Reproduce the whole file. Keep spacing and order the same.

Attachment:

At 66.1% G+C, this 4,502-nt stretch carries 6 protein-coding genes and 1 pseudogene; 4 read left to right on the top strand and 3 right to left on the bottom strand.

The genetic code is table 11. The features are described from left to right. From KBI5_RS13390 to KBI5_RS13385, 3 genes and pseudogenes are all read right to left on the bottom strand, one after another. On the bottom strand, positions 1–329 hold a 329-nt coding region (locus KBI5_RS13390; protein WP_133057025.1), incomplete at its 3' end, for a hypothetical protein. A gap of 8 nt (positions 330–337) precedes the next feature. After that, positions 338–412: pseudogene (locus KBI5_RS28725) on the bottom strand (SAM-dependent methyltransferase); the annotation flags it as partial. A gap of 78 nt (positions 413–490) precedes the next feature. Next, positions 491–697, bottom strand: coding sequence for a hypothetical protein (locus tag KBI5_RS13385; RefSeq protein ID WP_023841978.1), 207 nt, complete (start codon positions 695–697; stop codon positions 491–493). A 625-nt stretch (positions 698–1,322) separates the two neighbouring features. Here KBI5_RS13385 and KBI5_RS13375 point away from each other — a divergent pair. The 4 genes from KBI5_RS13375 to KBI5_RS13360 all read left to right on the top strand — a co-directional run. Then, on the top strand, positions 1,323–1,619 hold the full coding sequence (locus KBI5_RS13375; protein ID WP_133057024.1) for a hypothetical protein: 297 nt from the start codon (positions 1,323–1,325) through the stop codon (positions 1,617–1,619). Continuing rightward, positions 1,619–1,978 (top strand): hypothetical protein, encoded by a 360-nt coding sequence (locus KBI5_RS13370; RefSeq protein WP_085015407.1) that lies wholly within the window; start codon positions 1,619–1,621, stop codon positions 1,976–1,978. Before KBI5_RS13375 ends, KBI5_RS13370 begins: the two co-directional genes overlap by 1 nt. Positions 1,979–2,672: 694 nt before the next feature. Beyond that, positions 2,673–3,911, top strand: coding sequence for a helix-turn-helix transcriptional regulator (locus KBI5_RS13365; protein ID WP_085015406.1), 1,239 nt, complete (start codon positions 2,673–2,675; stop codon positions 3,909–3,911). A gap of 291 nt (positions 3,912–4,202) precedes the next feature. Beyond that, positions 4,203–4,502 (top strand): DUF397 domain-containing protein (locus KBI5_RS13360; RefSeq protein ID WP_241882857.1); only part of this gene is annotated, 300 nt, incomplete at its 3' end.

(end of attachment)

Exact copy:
At 66.1% G+C, this 4,502-nt stretch carries 6 protein-coding genes and 1 pseudogene; 4 read left to right on the top strand and 3 right to left on the bottom strand.

The genetic code is table 11. The features are described from left to right. From KBI5_RS13390 to KBI5_RS13385, 3 genes and pseudogenes are all read right to left on the bottom strand, one after another. On the bottom strand, positions 1–329 hold a 329-nt coding region (locus KBI5_RS13390; protein WP_133057025.1), incomplete at its 3' end, for a hypothetical protein. A gap of 8 nt (positions 330–337) precedes the next feature. After that, positions 338–412: pseudogene (locus KBI5_RS28725) on the bottom strand (SAM-dependent methyltransferase); the annotation flags it as partial. A gap of 78 nt (positions 413–490) precedes the next feature. Next, positions 491–697, bottom strand: coding sequence for a hypothetical protein (locus tag KBI5_RS13385; RefSeq protein ID WP_023841978.1), 207 nt, complete (start codon positions 695–697; stop codon positions 491–493). A 625-nt stretch (positions 698–1,322) separates the two neighbouring features. Here KBI5_RS13385 and KBI5_RS13375 point away from each other — a divergent pair. The 4 genes from KBI5_RS13375 to KBI5_RS13360 all read left to right on the top strand — a co-directional run. Then, on the top strand, positions 1,323–1,619 hold the full coding sequence (locus KBI5_RS13375; protein ID WP_133057024.1) for a hypothetical protein: 297 nt from the start codon (positions 1,323–1,325) through the stop codon (positions 1,617–1,619). Continuing rightward, positions 1,619–1,978 (top strand): hypothetical protein, encoded by a 360-nt coding sequence (locus KBI5_RS13370; RefSeq protein WP_085015407.1) that lies wholly within the window; start codon positions 1,619–1,621, stop codon positions 1,976–1,978. Before KBI5_RS13375 ends, KBI5_RS13370 begins: the two co-directional genes overlap by 1 nt. Positions 1,979–2,672: 694 nt before the next feature. Beyond that, positions 2,673–3,911, top strand: coding sequence for a helix-turn-helix transcriptional regulator (locus KBI5_RS13365; protein ID WP_085015406.1), 1,239 nt, complete (start codon positions 2,673–2,675; stop codon positions 3,909–3,911). A gap of 291 nt (positions 3,912–4,202) precedes the next feature. Beyond that, positions 4,203–4,502 (top strand): DUF397 domain-containing protein (locus KBI5_RS13360; RefSeq protein ID WP_241882857.1); only part of this gene is annotated, 300 nt, incomplete at its 3' end.